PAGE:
Read my other 2018 Caudill reviews.

Hour of the Bees feels like a book in the magical realism genre with family folklore mixed in.

This book addresses the angst that comes with teens experiencing cultural duality. All of the Hispanic kids at school change their Spanish names by shortening them into American ones and rely on buying the latest material possessions in style. Twelve-year-old Carolina calls herself Carol and just wants to hang out with her friends for the summer at the pool and sleeping over. She’s upset that she and her family have to drive to her grandfather’s ranch in New Mexico and help move him out because he has dementia. She has never met him before, she doesn’t really know what dementia is other than what the nursing home pamphlet says, and her dad doesn’t even seem to like his own father. Plus, there will be no TV, internet, air conditioning and spotty phone service. And her older half-sister is kind of a jerk. She only cares about herself, won’t help with chores, and is always reminding Carol that they aren’t all the way related and it’s not her grandpa they have to take care of.

But Grandpa Serge tells these wild stories and Carol can’t tell if he’s hallucinating, making things up or if his dementia is getting worse. Carol is drawn to the stories that oddly have a very close similarity to her family. He talks about a magic tree and he points to the black tree stump out in the fields. He talks about a sheepherder named Sergio and he is a sheepherder with the same name. He talks about Sergio’s wife, Rosa, and keeps calling Carol Rosa and mixing the stories. Is it dementia or something more magical? As their relationship grows, Carol starts to side with her grandpa instead of her cranky family.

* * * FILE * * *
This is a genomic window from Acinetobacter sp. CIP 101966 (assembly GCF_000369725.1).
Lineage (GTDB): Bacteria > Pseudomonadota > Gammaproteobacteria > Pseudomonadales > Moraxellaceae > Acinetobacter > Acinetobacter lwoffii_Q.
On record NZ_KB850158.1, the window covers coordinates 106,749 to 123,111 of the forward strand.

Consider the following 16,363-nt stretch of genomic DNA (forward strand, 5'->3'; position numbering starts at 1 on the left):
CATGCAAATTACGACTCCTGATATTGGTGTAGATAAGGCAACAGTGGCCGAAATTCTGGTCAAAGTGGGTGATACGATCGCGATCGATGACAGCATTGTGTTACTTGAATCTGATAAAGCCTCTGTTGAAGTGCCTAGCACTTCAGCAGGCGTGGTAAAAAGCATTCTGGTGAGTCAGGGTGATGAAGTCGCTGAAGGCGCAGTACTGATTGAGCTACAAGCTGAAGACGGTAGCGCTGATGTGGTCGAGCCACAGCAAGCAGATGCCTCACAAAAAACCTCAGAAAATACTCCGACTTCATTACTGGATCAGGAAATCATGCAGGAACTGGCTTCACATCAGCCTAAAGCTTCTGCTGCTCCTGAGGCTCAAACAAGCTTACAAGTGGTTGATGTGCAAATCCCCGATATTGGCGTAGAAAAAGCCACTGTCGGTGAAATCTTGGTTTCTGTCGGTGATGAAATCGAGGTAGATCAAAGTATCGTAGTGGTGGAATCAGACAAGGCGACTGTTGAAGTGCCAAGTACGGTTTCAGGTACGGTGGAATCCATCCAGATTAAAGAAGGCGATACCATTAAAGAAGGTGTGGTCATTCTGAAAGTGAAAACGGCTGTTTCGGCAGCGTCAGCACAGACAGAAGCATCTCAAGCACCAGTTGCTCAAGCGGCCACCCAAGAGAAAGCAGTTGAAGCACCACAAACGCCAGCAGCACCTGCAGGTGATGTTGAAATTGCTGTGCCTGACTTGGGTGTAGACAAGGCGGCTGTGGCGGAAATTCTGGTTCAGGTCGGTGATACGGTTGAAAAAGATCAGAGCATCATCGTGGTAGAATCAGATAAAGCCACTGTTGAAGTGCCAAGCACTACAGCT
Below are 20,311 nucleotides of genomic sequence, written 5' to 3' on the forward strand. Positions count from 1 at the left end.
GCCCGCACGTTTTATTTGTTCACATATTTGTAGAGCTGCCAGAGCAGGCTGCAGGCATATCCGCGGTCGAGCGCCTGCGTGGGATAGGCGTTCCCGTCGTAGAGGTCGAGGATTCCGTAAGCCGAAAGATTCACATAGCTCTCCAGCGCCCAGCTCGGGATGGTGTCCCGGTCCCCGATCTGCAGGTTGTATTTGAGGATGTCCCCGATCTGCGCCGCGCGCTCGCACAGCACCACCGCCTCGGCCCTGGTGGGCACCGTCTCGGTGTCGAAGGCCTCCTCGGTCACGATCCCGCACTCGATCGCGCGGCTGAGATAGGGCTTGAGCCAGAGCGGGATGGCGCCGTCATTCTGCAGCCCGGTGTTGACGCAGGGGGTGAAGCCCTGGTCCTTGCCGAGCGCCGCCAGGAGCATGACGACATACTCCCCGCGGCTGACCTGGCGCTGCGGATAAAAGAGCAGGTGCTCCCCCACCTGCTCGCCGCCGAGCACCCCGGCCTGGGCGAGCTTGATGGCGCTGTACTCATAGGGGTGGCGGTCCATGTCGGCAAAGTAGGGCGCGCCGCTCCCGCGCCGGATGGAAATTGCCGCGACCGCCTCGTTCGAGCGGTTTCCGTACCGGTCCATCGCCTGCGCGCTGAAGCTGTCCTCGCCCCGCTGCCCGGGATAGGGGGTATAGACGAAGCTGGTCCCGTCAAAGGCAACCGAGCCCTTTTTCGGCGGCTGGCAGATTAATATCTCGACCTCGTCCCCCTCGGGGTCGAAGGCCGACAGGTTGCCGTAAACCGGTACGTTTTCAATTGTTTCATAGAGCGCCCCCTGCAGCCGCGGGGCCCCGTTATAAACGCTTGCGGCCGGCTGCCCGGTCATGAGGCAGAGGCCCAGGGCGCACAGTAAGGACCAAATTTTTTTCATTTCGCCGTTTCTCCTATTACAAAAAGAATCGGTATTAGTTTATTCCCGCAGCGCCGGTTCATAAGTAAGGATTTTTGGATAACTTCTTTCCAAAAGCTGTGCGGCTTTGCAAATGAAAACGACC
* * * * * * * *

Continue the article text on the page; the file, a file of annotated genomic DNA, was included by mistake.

Grandpa wants her to stop denying her roots and take back the name Carolina. He wants her to rescue him from the nursing home the family is going to send him to. He wants her to tell him when she sees bees, even though there haven’t been any around in 100 years until now. The bees are supposed to bring the rain (and magic and relief) back to the ghost town where the ranch is the only thing left standing. The bees are supposed to bring the dried up lake bed back to life. But Carolina’s family thinks Serge’s crazy with dementia and there is some rift between Serge and her father that she can’t figure out yet.

I originally had an advanced copy of this book, read ten pages and was bored. Did I mention I hate bees? Then it made its way to the Caudill list and I gave it another try. It was amazing! I loved the heartwarming relationship between Carolina and her grandpa. I loved how Serge told his stories and they started to make their way into reality. I loved how the family came together to support each other even though they are all very different. I loved the eventual character development (it was delayed for a reason). The only part I didn’t like was that Carol was not afraid of the bees that followed her around. I would have been running down the block at first sight, yikes. But, that’s a personal problem.

Although not exactly similar, and more of a straight up fantasy that sometimes feels like magical realism, I feel like people who liked The Girl Who Drank the Moon by Kelly Barnhill would also like this book, although more modern and a different setting. Speaking of setting, I love when the setting is strongly tied to the book’s plot, like these two novels are.